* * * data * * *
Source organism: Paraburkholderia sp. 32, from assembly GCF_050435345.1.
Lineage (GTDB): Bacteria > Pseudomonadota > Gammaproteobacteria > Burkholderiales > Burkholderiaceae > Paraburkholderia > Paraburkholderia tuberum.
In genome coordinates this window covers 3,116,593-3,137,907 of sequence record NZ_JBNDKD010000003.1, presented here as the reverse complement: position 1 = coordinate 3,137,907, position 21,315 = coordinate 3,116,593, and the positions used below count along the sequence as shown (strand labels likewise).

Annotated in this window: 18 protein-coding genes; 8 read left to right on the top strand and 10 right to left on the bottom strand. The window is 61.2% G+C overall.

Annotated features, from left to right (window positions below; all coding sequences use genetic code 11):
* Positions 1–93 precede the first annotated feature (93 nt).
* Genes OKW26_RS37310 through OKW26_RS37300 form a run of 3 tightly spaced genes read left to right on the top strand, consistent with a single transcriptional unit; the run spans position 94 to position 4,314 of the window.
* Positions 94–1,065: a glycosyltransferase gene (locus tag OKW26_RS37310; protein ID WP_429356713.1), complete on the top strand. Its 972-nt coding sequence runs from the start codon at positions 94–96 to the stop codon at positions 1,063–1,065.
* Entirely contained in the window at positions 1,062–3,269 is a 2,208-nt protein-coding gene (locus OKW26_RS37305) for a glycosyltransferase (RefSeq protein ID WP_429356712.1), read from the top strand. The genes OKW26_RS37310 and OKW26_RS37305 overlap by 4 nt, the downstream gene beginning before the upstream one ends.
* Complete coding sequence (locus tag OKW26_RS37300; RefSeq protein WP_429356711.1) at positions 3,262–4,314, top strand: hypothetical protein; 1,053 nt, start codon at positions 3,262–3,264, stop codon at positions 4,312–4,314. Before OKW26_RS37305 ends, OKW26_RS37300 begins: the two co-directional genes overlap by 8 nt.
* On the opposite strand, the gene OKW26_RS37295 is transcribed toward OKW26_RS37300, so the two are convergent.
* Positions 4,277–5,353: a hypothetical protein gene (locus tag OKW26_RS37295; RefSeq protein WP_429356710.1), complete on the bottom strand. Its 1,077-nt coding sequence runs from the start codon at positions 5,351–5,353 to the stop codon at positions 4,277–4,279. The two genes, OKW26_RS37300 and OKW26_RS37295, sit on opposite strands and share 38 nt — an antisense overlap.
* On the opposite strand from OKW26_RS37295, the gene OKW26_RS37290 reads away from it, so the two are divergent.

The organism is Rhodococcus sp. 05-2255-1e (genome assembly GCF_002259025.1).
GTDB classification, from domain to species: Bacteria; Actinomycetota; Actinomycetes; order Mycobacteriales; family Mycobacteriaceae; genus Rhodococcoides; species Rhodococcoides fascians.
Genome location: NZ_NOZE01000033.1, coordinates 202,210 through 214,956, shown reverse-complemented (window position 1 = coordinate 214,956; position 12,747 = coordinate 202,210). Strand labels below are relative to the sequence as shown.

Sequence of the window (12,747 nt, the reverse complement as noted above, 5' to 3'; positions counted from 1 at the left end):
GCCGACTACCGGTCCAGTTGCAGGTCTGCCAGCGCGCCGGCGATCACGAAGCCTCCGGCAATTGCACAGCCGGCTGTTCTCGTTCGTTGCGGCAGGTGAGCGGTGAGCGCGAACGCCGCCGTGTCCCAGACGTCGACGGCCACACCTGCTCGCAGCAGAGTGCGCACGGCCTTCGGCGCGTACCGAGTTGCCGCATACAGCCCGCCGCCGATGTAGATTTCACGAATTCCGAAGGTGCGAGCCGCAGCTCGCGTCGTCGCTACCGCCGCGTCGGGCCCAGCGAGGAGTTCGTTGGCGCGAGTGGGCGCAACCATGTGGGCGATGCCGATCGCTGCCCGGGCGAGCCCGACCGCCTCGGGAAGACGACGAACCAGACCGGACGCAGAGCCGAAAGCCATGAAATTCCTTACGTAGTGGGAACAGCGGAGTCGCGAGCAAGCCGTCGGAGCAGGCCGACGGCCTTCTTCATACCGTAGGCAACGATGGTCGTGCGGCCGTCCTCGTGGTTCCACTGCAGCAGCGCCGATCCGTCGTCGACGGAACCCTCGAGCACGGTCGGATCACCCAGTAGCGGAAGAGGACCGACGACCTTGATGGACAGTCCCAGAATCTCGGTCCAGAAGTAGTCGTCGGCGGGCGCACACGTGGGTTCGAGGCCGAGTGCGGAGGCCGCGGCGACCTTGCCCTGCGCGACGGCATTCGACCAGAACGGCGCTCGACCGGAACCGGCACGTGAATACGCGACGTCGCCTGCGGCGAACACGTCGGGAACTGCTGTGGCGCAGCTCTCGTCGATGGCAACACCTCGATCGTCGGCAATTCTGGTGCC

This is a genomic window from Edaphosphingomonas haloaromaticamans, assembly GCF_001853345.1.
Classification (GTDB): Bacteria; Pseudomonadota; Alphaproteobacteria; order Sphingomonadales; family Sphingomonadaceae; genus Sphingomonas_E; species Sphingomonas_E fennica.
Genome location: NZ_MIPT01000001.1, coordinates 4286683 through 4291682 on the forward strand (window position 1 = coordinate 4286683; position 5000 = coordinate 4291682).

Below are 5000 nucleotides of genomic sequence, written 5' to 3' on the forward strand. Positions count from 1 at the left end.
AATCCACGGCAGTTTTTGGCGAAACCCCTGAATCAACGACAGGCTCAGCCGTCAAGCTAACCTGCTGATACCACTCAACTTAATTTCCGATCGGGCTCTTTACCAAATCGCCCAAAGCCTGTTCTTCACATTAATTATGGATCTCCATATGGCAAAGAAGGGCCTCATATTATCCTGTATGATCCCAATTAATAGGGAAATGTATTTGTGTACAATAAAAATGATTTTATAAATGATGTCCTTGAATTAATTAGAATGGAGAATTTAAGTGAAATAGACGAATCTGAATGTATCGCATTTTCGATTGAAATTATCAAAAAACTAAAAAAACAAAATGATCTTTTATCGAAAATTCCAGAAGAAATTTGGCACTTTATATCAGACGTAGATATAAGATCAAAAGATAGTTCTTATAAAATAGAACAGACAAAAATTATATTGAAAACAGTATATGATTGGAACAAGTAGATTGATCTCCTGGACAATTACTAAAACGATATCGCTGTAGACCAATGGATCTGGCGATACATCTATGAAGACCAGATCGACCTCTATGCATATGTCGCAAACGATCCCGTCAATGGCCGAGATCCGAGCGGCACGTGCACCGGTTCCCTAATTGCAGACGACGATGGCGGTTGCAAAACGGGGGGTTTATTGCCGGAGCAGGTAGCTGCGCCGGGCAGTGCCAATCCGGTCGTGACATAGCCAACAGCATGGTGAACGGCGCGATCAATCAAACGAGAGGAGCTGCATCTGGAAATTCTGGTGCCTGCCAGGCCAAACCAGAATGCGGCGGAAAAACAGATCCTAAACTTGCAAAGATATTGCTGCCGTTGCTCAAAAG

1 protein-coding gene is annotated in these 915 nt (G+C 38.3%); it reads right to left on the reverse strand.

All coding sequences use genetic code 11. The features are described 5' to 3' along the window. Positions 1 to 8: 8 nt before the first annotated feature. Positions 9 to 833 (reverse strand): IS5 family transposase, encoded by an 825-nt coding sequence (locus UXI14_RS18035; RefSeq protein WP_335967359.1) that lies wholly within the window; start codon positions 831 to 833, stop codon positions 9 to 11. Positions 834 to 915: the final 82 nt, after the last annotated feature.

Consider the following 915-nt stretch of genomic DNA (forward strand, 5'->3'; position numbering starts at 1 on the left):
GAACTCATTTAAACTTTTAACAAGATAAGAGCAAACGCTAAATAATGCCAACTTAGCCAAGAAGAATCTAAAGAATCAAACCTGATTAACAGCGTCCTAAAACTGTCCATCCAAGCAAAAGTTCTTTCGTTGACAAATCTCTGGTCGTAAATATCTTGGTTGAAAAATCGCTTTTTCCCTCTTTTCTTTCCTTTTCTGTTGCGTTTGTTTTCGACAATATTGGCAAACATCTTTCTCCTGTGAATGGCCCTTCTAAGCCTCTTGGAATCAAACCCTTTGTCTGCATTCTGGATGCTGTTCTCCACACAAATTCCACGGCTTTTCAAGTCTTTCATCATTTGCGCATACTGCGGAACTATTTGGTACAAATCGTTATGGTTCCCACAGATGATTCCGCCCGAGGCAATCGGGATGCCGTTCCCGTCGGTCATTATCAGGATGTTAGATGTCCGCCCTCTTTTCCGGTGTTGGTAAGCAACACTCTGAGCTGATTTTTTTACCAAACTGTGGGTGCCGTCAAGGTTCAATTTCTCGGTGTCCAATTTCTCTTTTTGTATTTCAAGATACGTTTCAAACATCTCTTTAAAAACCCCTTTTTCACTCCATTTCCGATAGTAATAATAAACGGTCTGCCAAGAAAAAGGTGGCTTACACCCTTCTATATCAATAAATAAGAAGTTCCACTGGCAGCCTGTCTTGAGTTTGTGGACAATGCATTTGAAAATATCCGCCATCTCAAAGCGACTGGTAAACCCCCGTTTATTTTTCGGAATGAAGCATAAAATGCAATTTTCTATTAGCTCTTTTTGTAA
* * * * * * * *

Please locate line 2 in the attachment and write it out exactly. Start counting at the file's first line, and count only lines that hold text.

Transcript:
Lineage (GTDB): Bacteria > Pseudomonadota > Gammaproteobacteria > Burkholderiales > Burkholderiaceae > Paraburkholderia > Paraburkholderia tuberum.